Chris: Huang Shang-Ho plays my good friend in the drama. Before I got to know Shang-Ho, I got the impression of him being fierce. After I got to know him, I realised that he’s such a warm person. We had many discussions about acting, and how our characters should interact. He has such passion for acting. Looks can be deceiving.
Q: Was there any interesting events that happened on set?
Chris: The first scene that comes to mind is when Yi-Zhi got really drunk. He vomited and cried his eyes out. It was the one scene that I could really let go. I was really happy to play that scene. To help get into character, I asked the director for permission to drink. He gave me the green light. I drank about less than half a bottle of whisky.
Allison: Chris stole my limelight in this scene where he got drunk. I was so shocked by his performance, my mind momentarily went blank when it was my turn to act. Because Yi-Zhi’s character is so stable, the two times when he lost control were such a stark contrast. Do look out for these scenes!
Q: Tell us more about the kissing scene at the baseball park. We read that the spectators present were caught by surprise.
Aliison: I didn’t know the kiss-cam would be broadcast and it went viral on the internet. A few hours later, people were sending me links to the articles. We made it to the headlines of the sports section. I was a little worried the public might think we were having an affair because Chris is married. But when netizens commented that we were probably filming because the kissing took place in broad daylight and it couldn’t be true, it makes me feel that people trust our reputation and I’ve lived my life right.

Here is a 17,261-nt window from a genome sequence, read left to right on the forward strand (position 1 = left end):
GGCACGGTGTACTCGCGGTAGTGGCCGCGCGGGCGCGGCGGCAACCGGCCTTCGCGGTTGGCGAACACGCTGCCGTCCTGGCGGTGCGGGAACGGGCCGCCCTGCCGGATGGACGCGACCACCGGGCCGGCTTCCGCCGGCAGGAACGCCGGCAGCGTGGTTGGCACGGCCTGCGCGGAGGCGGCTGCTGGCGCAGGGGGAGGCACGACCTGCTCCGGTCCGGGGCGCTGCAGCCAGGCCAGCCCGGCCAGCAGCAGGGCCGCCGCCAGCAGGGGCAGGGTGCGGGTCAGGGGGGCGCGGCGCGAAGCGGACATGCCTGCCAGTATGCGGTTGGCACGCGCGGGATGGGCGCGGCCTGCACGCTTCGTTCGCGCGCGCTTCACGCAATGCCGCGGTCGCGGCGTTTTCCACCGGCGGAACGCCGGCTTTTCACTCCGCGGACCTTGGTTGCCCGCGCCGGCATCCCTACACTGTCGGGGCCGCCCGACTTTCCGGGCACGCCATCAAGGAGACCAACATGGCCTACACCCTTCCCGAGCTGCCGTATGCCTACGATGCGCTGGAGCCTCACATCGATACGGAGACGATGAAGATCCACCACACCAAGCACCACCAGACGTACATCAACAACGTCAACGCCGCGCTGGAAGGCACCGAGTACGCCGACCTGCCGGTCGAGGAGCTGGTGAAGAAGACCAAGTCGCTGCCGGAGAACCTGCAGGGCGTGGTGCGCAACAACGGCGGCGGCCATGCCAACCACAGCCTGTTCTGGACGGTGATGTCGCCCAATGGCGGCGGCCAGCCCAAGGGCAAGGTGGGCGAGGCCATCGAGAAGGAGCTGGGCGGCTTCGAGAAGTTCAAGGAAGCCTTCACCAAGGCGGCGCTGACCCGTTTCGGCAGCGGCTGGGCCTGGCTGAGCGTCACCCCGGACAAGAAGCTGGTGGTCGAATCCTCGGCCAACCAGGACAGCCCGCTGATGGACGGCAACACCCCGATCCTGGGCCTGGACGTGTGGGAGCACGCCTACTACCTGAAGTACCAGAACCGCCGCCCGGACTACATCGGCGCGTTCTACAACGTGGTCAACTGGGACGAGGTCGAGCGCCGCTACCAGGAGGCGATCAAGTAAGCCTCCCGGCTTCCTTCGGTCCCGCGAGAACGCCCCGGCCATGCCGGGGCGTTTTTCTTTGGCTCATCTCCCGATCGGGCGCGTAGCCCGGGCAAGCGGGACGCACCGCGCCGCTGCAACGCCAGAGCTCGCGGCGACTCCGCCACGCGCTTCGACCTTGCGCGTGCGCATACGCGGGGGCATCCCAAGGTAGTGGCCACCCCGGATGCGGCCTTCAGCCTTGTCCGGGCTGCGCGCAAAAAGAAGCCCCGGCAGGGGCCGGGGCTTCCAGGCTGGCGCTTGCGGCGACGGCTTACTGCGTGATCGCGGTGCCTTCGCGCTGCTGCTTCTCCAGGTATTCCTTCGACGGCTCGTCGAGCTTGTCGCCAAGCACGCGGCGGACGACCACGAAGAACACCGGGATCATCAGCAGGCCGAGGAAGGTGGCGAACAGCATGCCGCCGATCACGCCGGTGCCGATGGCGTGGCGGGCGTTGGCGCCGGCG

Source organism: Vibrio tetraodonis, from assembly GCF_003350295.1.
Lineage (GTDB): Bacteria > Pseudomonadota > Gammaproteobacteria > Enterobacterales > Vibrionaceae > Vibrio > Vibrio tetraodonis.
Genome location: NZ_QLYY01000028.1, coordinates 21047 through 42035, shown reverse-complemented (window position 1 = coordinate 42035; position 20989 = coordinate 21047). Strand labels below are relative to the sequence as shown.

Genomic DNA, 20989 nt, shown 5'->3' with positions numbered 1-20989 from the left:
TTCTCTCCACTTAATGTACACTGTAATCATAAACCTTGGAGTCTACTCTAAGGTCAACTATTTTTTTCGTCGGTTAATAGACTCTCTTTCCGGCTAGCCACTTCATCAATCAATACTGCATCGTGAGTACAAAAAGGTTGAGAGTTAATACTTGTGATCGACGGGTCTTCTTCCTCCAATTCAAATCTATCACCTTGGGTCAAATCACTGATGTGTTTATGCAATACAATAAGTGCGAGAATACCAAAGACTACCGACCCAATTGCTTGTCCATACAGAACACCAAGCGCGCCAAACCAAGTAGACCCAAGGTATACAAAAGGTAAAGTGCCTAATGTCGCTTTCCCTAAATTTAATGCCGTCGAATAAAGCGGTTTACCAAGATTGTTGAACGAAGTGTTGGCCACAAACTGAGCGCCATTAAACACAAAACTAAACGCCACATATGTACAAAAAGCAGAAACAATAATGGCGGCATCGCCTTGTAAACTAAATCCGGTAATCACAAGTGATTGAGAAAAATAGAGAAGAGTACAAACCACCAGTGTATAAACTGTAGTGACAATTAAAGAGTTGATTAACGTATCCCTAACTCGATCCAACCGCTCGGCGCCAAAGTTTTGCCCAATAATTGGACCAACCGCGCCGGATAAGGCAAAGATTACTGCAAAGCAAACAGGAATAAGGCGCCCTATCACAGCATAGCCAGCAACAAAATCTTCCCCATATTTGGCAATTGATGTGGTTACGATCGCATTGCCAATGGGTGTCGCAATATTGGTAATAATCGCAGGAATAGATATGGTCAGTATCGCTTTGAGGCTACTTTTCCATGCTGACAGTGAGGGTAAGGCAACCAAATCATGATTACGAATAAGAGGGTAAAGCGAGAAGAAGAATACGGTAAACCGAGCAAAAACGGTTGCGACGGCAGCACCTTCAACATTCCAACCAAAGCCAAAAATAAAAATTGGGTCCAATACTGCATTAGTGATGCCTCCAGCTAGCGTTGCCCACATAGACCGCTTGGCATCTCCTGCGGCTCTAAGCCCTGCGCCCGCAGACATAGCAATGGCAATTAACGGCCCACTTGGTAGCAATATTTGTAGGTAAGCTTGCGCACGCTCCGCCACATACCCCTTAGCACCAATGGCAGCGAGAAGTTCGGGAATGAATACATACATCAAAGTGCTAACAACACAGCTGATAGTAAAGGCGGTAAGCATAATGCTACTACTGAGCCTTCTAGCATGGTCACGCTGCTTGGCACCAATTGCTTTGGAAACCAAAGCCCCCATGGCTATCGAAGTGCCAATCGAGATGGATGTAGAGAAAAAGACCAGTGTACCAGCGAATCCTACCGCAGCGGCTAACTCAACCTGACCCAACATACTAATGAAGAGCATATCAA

Chris: The filming took place at an actual baseball game, so the spectators were concentrating on the game. The kiss-cam was projected on the screen during the break. I was looking forward to seeing the audiences’ reaction. I felt a sense of satisfaction, as if I managed to prank the spectators. We didn’t expect the kiss-cam to make it to the headlines of the sports section. I told my wife about the kiss scene beforehand. Thank goodness, the reporter didn’t misconstrue the kiss-cam in the article. Even if it did get misconstrued, my wife would find it hilarious.
Q: The movie is centred on a proposal ring. Chris, how did you propose to your wife? What kind of ring would you choose?
Chris: I believe in functionality. If it’s a ring with a huge diamond, you might only wear it to a fancy party. My wife is also a practical person. I proposed to my wife with a diamond ring, which wasn’t too expensive. On the day we registered our marriage, I gifted her a diamond necklace. Because I feel she’s more likely to wear the necklace. She has a slender neck, so the necklace looks good on her. I bought it from abroad and it was more expensive. For our wedding bands, I chose a durable pair, so there’s no worry if it will get scratched. We never take it off. We wear it all the time to signify that we are married.